Friday, 3 December 2010

Intelligence, eyes in the sky, shopkeepers and the Afghan war

Shopkeepers and conspiracy theories normally do not go hand in hand. But in Afghanistan anything is possible. So when the west's favourite Afghan son, president Karzai, decided it was time to indulge in that oldest of Afghan survival tactics, i.e. switching allegiances, an unlikely story came together.
Surely, when one of the world's most xenophobic and least understood parts of the world, i.e. Afghanistan, suddenly comes to dominate the international community's security agenda, accidents are bound to happen.
This particular accident has been nine years in the making.
The foundation was laid in late 2001 when US troops supported the Afghan Northern Alliance forces in overthrowing the then Afghan Taliban government. Many will rightly argue that in actual fact the groundwork was laid in December 1979, the date the former Soviet Union invaded Afghanistan to support the Afghan wing of the global communist movement, the People's Democratic Party of Afghanistan.
Soviet spetsnaz (special forces) prepare for an Afghani mission in the 1980s

After approximately ten years of increasing involvement and ever changing military tactics, Soviet leader Gorbachev decided it was time to bandage the Soviet Union's 'bleeding wound.' Ten years after the US invasion and more than a hundred thousand soldiers later, US forces are also preparing for a phased withdrawal from Afghanistan.
Notwithstanding the popular wisdom of history repeating itself, history never repeats itself perfectly. However, history does teach us that for wars to end there are just two options: an annihilation of one of the combatants; or some form of negotiated compromise between the two main protagonists.
Ten years and fighting, the annihilation of the Taliban seems unlikely.
For a multitude of reasons, Washington's modern centurions and their mighty war machines are unable to subdue marauding bands of bearded barbarians (aka the Taliban).
Discipline, training, laser guided weaponry and an unlimited budget have not been enough to win the war. Consequently, 'back-channel' negotiations between the two forces have been ongoing for some months.
Observers may wonder who speaks for the Afghan republic, i.e. Karzai, the US, or the various NATO generals operating around the country. The Taliban, on the other hand, as a 'rag-tag bunch of bearded bandits' may propose any number of mullahs to negotiate on their behalf.
And so it was that one of the Afghan Taliban's top leaders, Mullah Mullah Akhtar Mohammad Mansour, spoke words of peace with Afghan leaders recently. It is alleged the Taliban's former civil aviation minister even met with Afghan president Karzai.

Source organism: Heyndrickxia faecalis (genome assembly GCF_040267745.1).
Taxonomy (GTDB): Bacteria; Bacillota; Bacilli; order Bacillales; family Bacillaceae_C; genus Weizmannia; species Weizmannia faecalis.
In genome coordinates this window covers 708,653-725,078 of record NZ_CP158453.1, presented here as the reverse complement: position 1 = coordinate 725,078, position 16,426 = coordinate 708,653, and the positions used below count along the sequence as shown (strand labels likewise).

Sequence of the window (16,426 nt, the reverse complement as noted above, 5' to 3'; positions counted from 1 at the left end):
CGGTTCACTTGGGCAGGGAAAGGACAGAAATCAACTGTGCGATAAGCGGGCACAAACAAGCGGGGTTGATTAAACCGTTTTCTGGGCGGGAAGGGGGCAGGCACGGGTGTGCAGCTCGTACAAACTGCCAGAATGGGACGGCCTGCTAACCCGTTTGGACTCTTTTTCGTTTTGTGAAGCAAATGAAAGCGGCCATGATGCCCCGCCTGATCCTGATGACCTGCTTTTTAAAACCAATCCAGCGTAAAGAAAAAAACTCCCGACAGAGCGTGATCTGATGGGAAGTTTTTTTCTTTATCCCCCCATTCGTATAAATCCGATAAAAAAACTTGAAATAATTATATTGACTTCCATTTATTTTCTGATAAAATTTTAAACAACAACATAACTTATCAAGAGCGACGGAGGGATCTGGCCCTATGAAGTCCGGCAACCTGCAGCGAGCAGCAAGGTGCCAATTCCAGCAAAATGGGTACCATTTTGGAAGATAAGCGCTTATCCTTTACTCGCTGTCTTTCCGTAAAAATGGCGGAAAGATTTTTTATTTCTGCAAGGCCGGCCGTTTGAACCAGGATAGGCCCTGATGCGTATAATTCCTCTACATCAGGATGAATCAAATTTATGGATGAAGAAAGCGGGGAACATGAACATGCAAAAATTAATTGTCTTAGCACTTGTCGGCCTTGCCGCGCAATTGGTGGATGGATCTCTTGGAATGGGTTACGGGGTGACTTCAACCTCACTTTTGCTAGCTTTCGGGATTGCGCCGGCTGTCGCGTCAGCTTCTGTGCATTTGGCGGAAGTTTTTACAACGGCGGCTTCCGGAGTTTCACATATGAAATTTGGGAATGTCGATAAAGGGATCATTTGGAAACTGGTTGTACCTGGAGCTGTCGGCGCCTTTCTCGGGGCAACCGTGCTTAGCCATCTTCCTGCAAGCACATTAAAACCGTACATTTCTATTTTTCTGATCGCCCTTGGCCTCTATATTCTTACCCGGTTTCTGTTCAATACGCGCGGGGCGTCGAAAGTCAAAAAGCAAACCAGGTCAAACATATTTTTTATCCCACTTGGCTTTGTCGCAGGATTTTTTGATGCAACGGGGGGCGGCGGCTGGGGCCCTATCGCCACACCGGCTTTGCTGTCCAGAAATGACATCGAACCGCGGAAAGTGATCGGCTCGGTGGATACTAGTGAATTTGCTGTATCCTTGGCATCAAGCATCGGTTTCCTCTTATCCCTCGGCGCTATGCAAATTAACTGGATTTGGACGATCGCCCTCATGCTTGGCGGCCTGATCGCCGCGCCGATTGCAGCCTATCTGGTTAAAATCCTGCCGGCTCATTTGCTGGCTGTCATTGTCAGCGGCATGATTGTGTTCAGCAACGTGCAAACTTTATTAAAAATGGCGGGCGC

From his 'base' in Quetta, Pakistan, Mullah Mansour was flown to Afghanistan by a specially arranged NATO airplane. Additionally, in the true spirit of peace talks, Afghan authorities 'donated' hundreds of thousands of US dollars to the mullah to help him decide how enthusiastically to proceed with the negotiations.
All security analysts are aware that billions of dollars are spent annually by the US and other western nations on their sophisticated and extensive intelligence establishments.
Undoubtedly, the intelligence dollars represent money well spent. The best and brightest Pashto and Balochi speaking agents keep the US homeland safe.
If there is ever any doubt about an intelligence operation, then employ the failsafe tactic of shooting off a few drones into Pakistan. If the drones do not work, then implement the accepted and internationally popular strategy of blaming the Pakistani security establishment for clandestinely supporting Islamic militants.
Spot the difference - Soviet soldier in the 1980s or American in the 2000s?

With all the money, men and hardware behind the western operation in Afghanistan, one can rest easy that the US and western intelligence knew the man they were speaking with to be Mullah Mansour. Surely, the mullah's screening was at least as rigorous as required for a Muslim from a 'high risk' country obtaining a visit visa to a western nation?
Months into the negotiations, and probably a few million dollars too, it turns out that our man Mullah Mansour was not a senior Taliban member after all. It seems all the 'intelligence signatures' collated by the CIA, MI6 and the Afghan authorities were 'misinterpreted.'
The good mullah posing as a top Taliban leader is merely a shopkeeper in Quetta, Pakistan.
The Grand Moofti speculates that 'Pretender Mullah Mansour' has recently sold his Quetta shop. Most likely, he is now leading a quiet retired life in his home village located somewhere in Eastern Afghanistan. A few dollars go a long way in eastern Afghanistan.
Clearly, this particular mullah is no longer a member of the so-called Quetta Shura.  
In the land of the blind, the Taliban's one-eyed Mullah Omar remains the King. And no matter how many remotely controlled electric eyes the west may have focused on Afghanistan, a good old fashioned charlatan with a beard and a turban is all that was required to fool the best and the brightest.

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